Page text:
There are few things I love in life more than a good graduation speech. In fact, I hope one day to be asked to deliver one. A lofty goal, I know. This speech Steve Jobs delivered at Stanford in 2005 is full of some of my favorite quotes of all time. Aaron Sorkin gave the commencement address at my alma mater this weekend. I’m kind of sad he wasn’t the speaker at my graduation ceremony, but that’s neither here nor there. As you can imagine, Mr. Sorkin had many interesting things to say. You can read the whole speech here, but a few of my favorite quotes include:
“You’re going to fall down, but the world doesn’t care how many times as long as it’s one fewer than the number of times you get back up.”
Another good one: “What eventually makes you happy may not be what you think you want right now. Don’t limit yourself.”
And “We want to be able to earn a living doing something we love.”
Aaron hits it on the head for college students and recent grads. I know I love reading about people I admire, and finding out how they got to where they are. But these types of stories often dedicate three pages to the person’s current success and quickly
gloss over the times when that person was broke, hating his/her job, living with his/her parents, etc. This makes it hard to have perspective about how long it actually takes to build a career, get your dream job, meet the love of your life, and get to where you truly want to be. Sometimes it feels like failure and struggle aren’t acceptable, when in reality these things are almost guaranteed if you want to get somewhere in life. The most successful people fail, but we tend to forget about that because now they’re successful and awesome. As long as you keep working and plugging away, you’ll get to where you want to be eventually. I think this is even more important in today’s “quickquickquick!” era. We have 100 web pages open at once. We read quick bursts of information on Twitter. We text instead of having long phone conversations. We eat quickly. Everything is fast. Therefore, a slow process or something that takes a long time seems every stranger. It’s not. It’s okay for success to take a while. Patience. Easier said than done, I know but…good to keep in mind.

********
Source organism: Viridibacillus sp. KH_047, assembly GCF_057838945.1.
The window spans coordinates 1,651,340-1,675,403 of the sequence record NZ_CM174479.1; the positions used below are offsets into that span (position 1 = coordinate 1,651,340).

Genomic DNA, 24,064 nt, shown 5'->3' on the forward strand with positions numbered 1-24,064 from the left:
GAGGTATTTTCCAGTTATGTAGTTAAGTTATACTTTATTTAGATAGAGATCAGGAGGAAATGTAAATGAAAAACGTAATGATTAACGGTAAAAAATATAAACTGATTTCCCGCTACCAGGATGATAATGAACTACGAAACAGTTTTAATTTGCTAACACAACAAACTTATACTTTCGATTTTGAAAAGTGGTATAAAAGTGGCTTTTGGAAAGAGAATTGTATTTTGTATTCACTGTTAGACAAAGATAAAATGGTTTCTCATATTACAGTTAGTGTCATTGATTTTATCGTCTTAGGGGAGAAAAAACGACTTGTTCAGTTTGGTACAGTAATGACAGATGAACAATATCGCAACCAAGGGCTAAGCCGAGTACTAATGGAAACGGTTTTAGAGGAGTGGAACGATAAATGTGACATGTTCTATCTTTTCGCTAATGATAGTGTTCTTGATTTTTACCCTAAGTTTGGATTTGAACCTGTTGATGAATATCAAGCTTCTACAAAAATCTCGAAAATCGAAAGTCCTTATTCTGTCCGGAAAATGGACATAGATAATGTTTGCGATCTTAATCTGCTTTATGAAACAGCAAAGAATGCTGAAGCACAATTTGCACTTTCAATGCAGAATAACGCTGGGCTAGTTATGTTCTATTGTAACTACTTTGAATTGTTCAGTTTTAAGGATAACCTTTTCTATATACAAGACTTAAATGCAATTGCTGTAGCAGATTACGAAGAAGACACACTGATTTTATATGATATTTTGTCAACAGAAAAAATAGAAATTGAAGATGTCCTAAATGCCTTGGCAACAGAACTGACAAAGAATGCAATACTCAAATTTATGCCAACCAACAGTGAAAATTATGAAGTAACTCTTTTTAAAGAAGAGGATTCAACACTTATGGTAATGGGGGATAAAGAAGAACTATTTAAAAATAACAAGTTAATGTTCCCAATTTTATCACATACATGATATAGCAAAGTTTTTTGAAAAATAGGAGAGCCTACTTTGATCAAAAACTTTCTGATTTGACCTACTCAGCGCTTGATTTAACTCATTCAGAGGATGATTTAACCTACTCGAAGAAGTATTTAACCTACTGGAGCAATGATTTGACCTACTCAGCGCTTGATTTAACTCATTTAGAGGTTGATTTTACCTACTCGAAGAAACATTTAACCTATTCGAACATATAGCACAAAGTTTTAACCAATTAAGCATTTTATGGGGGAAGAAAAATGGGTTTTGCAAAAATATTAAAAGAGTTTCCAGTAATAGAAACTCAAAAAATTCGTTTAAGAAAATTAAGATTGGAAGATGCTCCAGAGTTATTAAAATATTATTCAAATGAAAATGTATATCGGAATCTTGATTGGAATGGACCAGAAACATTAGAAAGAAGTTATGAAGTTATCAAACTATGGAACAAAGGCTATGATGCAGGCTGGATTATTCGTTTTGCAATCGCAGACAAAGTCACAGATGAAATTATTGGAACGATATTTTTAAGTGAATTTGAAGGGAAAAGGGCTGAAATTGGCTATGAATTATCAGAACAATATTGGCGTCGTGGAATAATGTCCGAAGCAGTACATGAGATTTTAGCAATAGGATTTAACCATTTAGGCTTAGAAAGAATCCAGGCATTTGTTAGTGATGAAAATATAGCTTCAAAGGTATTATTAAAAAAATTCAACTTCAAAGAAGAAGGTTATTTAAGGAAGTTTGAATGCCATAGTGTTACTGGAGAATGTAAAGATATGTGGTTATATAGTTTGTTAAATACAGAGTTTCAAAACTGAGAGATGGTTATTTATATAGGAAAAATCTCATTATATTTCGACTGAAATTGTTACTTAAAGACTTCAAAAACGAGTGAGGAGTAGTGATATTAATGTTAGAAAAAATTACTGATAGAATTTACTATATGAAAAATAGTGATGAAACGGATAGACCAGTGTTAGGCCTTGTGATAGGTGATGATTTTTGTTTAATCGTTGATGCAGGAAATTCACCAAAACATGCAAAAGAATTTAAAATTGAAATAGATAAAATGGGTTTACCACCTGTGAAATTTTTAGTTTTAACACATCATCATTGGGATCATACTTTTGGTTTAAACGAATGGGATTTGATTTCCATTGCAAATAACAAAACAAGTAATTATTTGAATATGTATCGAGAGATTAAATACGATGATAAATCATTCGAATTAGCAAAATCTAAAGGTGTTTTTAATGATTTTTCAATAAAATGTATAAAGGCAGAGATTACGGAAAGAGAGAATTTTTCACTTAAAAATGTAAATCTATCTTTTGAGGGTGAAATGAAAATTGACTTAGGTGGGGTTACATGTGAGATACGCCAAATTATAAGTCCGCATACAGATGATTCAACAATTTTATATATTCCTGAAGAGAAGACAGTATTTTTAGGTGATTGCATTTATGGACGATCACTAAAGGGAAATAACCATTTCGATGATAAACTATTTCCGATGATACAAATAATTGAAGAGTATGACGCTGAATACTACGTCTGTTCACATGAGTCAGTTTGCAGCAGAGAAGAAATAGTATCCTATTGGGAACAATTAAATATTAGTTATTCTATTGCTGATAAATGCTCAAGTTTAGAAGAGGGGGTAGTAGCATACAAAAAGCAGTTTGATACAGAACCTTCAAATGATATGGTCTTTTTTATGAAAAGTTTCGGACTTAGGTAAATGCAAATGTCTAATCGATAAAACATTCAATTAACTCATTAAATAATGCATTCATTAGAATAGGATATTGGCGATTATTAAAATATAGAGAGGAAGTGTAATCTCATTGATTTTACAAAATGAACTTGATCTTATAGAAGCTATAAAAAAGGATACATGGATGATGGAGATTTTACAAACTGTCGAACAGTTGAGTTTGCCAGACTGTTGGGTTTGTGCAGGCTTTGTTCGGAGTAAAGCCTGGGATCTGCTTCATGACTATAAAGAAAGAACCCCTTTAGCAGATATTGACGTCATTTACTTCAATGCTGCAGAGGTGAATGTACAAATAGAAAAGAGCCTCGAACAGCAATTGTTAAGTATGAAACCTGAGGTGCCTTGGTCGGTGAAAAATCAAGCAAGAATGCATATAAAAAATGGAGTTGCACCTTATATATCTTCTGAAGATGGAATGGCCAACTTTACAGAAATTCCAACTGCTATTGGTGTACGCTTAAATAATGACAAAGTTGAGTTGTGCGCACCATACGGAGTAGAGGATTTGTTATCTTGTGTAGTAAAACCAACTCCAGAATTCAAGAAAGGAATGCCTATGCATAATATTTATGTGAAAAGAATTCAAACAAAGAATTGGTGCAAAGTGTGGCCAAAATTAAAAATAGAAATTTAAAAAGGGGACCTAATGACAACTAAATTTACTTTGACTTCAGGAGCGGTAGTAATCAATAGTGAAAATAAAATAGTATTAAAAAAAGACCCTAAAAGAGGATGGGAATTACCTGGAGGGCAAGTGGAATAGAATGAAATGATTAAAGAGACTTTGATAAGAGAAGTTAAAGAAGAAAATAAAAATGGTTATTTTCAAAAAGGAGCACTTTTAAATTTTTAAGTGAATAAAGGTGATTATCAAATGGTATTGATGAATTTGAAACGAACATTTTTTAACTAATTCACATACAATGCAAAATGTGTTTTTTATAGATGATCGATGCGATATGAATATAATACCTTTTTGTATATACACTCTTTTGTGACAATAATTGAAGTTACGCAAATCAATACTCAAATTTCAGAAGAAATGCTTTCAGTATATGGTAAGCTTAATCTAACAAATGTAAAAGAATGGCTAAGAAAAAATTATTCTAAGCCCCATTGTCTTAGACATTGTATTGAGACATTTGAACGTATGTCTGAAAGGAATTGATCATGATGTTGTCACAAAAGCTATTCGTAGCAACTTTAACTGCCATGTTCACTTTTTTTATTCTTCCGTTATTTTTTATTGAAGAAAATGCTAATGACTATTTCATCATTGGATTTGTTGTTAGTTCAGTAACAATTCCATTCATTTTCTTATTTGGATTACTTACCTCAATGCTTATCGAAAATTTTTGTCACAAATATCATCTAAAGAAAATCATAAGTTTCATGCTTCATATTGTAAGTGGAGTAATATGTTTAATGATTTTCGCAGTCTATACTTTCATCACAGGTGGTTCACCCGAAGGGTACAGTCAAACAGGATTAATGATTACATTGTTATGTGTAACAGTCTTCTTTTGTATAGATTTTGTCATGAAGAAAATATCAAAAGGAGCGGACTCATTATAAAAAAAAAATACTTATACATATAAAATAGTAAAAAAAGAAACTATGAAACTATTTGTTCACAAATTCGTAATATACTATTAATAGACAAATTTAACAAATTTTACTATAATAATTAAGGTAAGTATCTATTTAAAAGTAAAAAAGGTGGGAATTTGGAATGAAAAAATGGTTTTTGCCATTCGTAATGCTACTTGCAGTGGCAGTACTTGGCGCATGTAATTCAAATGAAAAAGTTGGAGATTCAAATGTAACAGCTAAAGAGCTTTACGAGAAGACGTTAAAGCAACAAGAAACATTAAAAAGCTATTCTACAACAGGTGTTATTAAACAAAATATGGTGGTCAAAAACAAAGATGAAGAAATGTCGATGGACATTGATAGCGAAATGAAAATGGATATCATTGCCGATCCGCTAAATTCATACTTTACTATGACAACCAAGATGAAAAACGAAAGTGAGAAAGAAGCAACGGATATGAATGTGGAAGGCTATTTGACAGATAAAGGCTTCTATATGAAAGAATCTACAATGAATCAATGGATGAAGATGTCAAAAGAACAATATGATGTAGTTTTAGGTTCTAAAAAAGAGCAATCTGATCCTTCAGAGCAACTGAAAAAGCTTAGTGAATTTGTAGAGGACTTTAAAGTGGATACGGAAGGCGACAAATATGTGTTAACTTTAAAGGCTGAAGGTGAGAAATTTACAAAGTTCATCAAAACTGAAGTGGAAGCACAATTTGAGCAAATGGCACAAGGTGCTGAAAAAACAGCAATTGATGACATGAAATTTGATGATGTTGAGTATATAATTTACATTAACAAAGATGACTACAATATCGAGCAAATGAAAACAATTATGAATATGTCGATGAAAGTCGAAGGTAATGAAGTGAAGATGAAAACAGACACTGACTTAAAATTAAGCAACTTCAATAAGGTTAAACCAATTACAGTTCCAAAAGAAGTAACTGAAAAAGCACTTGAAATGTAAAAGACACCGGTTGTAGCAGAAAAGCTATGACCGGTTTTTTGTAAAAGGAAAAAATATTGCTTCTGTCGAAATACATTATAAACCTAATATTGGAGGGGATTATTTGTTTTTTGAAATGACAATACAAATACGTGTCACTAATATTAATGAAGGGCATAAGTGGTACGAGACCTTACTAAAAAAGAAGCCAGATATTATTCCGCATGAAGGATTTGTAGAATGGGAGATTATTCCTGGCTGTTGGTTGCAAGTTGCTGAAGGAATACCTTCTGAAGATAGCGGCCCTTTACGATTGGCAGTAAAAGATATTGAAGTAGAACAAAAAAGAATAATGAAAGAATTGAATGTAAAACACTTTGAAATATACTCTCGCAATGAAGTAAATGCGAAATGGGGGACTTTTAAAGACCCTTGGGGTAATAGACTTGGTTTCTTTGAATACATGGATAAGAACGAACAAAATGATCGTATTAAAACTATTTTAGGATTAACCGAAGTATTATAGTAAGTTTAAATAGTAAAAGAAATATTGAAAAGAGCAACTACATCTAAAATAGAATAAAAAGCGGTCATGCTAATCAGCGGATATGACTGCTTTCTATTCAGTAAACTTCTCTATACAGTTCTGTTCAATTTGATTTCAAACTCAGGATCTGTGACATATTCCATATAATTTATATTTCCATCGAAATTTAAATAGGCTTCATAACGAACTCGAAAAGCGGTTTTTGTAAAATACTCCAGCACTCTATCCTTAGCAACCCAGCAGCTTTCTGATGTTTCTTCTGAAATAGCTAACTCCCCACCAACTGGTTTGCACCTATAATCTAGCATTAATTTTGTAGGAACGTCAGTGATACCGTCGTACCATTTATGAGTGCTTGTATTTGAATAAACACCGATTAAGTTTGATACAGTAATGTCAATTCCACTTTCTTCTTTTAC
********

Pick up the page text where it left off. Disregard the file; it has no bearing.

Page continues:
I also completely agree with not limiting yourself. When I graduated school I thought all I wanted to do was be on TV. A series of random things happened and then I started this blog and now I realize writing is actually what I love. I still have an interest in TV, but it’s not my true passion. In a way, college teaches you to limit yourself. You have to choose a major and take classes within that major if you want to graduate on time. Not exactly ideal if you’re still trying to explore and “find yourself” and whatnot. But just because you majored in something in college, doesn’t mean you need to do exactly that after college. I was a Broadcast Journalism major in college. I work in social media during the day and do a lot of freelance writing. Same basic skill set, but not totally Broadcast Journalism. If I were a college professor, I’d emphasize this. You don’t have to know exactly what you want to do while you’re in school, or even when you graduate. Give yourself time to figure things out. Learn basic, useful skills and find a way to make them work in a job you think would be fun or interesting. There’s too much pressure to have your life planned out at age 22. Just let things fall into place the way they’re supposed to. My dad has always told me what I’m doing at 23 might be very different from what I’m doing at 33 or 43. And I think that’s the way it should be. Makes things fun, you know?
Last point: we all want to be able to earn a living doing something we love. This is truly the center of everything. I never realized how important job satisfaction is until I started working. You literally spend most of your life at your job, if you hate what you’re doing then that is a bad situation. I’m not saying you have to take a job that makes you 100% happy. Jobs are hard to find. But you have to find a way to create happiness wherever you work. And if you have something you really, really want to do with your life, you have to take steps to get there or else you’ll never feel satisfied with yourself. If you really want to be an actress but you’re working in an HR department at some company, you will never be fully content. You have to try to make the acting thing work, even if it’s a slow process and you work a day job to support yourself.
Who was your graduation speaker? Did he/she offer any good advice? If you were to give a graduation address, what would you say?